Early language development in babies and toddlers

September 14, 2023

Early language development in babies and toddlers

Over their first year of life and long before any actual words appear, babies are working hard to develop key communication skills. These skills, including understanding words and actions, use of gestures, shared attention and interaction, all support the development of talking.

In this article, Childhealthy’s Lead Paediatrician, Dr Yiannis discusses speech and language development in children with Jennifer Warwick, paediatric speech and language therapist.

Healthy child smiling

How do babies learn to talk?

Babies’ first words are one of the most eagerly awaited milestones for parents.

But language development encompasses much more than just words and how children pronounce them.

Speech, language and communication are important to a whole range of other developmental areas and learning including social interaction, problem-solving, literacy and numeracy.

Research has described language as a ‘super skill’ that can help with school readiness and also predicts skills in other areas including reading and maths.

At what age do children start learning to communicate?

Babies are amazing and they learn so much about communication long before they say any words. In their first year, they develop important skills that help lay the foundation for the development of speech, language and communication.

From a few months old, babies are interested in looking at your face and listening to your voice. From birth, babies make a range of noises which, over time, start to have a clearer purpose and might mean something to you – for example cooing sounds to express happiness.

Typically, children aged 12-18 months are able to:

  • Understand some simple questions like ‘where’s your nose?’
  • Say up to 20 words (they might not sound clear).
  • Babble and sing to themselves.
  • Use gestures such as waving, reaching, pointing and blowing kisses.

Typically, by age 2 you can expect that your child will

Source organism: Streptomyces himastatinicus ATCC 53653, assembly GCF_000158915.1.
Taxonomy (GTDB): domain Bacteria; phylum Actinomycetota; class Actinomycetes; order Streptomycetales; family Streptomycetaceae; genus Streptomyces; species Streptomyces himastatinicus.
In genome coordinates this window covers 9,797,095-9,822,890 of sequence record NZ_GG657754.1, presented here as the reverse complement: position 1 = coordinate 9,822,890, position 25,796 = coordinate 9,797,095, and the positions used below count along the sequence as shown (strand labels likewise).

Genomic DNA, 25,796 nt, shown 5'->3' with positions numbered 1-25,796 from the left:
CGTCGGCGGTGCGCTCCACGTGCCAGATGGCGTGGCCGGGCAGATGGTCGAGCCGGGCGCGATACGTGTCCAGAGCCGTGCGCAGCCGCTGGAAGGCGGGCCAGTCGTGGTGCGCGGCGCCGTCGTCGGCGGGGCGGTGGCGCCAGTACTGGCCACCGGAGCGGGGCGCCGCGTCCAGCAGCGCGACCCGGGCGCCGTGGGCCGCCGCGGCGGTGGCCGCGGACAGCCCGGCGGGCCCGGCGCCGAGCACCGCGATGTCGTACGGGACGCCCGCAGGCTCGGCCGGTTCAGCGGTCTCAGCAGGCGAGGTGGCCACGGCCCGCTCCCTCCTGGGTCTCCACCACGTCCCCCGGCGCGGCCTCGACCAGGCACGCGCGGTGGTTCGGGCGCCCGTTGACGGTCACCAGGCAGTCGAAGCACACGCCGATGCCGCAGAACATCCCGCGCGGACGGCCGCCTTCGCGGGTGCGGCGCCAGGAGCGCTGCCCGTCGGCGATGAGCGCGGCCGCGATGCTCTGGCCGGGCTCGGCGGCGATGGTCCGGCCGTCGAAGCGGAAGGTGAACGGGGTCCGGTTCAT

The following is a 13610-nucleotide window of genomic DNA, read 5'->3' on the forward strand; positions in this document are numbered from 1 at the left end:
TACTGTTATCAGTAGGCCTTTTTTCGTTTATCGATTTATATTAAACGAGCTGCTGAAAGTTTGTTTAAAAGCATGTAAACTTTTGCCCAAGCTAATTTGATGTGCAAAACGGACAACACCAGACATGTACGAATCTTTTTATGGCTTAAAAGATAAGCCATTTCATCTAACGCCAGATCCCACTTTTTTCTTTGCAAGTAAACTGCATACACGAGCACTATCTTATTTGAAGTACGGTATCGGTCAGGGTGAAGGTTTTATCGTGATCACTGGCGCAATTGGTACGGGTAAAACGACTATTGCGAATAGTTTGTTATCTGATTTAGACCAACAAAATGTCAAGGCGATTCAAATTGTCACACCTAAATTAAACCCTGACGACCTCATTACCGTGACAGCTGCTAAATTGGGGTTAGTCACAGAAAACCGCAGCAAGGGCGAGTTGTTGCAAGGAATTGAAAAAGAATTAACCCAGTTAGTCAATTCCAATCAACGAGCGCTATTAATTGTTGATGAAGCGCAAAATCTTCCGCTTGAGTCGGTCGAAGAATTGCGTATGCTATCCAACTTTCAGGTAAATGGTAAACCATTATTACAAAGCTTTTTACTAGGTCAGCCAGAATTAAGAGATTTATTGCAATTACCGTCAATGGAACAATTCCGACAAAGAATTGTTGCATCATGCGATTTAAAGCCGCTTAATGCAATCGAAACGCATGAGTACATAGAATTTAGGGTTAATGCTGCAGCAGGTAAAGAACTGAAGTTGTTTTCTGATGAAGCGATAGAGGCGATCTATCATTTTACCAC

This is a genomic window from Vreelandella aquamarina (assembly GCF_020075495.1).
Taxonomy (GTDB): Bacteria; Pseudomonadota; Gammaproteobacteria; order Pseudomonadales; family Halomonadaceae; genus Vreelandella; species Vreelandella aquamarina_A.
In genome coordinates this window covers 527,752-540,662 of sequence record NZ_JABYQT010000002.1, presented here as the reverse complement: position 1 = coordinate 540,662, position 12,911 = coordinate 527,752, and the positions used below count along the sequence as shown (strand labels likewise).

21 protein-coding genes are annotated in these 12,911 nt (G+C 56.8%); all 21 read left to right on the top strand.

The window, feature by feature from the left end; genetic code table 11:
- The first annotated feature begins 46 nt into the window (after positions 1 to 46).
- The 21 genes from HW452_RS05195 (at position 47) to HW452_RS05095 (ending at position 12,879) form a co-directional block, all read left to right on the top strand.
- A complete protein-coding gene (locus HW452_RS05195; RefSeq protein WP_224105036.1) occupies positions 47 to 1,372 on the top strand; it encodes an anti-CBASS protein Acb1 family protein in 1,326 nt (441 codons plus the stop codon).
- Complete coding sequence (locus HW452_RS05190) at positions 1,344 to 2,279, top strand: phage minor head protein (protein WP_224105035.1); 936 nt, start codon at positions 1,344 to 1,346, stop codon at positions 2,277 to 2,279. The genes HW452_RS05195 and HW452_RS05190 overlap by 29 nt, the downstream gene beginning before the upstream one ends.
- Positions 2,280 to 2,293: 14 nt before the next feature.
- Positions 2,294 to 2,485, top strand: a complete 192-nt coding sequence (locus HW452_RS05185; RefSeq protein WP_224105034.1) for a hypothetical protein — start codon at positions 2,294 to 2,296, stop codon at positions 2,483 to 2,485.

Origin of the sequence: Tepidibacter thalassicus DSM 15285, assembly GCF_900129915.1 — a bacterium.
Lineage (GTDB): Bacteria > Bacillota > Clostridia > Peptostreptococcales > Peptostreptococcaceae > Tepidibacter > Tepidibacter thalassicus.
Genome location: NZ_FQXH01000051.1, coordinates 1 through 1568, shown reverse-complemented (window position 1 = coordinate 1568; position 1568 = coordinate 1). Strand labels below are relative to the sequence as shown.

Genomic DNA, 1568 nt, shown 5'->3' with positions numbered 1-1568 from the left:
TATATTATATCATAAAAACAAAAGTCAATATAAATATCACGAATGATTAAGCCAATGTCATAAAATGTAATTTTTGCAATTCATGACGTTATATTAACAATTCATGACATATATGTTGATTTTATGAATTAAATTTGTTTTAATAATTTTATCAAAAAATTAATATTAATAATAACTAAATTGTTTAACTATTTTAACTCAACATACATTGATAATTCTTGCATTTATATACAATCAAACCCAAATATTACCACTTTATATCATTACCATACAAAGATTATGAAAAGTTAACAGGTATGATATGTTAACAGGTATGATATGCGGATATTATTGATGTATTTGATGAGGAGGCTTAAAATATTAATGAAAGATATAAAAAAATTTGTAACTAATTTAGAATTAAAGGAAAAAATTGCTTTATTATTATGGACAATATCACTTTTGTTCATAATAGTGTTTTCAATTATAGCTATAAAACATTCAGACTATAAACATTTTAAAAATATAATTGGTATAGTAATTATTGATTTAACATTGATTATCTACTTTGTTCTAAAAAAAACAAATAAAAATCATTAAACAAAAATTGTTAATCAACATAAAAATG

• Understand between 200-500 words.
  • Copy sounds and words.
  • Use at least 50 words and start linking words together.
  • Enjoy pretend play such as feeding dolly.

How early should you teach a child a second language?

Children learn language from interaction; which is why children who are bilingual can easily learn two languages without being specifically ‘taught’. One common myth around language development is that bilingualism causes language difficulties, this isn’t the case at all and growing up bilingual is such a benefit for children.

The best way for parents to support children learning two languages is to talk to their little one in the language that they feel most fluent and comfortable as is important for children to hear a fluent model of language.

How common are speech and language difficulties in children?

For most babies, learning to talk happens easily; however, 1 in 10 children have a speech and language difficulty or delay in learning to talk.

In fact, speech delay is the most common developmental delay. Not surprisingly, toddlers who have difficulties with communicating have increased tantrums as they can struggle to communicate with those around them.

How can parents support their child’s development?

It goes without saying that all parents want their children to be confident and competent communicators.

As a parent, you don’t need to ‘teach’ your child to talk, but there are lots of things that you can do to support language development.

Try incorporating some of these tips into your everyday routines and activities:

  • Be face-to-face and at your child’s level when you chat and play.
  • Follow your little one’s interest in play.
  • In young babies, copy the sounds that they make.
  • As your child gets older, try to resist the temptation to ask lots of questions. Asking ‘what’s that’ all the time doesn’t always lead to two-way interaction and little conversations. Instead of asking them what they want, offer a choice e.g. ‘Do you want milk or water?’
  • Make lots of comments on what your child is doing. Instead of saying ‘what are you doing?’ say ‘you are splashing!’ By commenting and adding language to what your child is doing you are helping them to hear and learn new words.
  • Use gestures – for little ones, baby sign classes are really helpful.
  • Join in and play!

Remember that children develop at different times and contact us that a delay in speech and language can be very common.

If you have any concerns about your little one’s language development, you can talk to one of our paediatricians as a first step. We know that seeking advice early is best.


Related articles

February 10, 2023

Common Neurological Conditions in Children

Read more February 7, 2023

Hand, Foot And Mouth In Children And Babies

Read more January 13, 2023

Information On Group A Streptococcus Infection (Strep A)

Read more View all articles

Book your appointment

Clinic, remote appointments and home visits are available daily.

We can always find a time to suit you, so please do ask if you are having difficulty finding a suitable time.

Book an appointment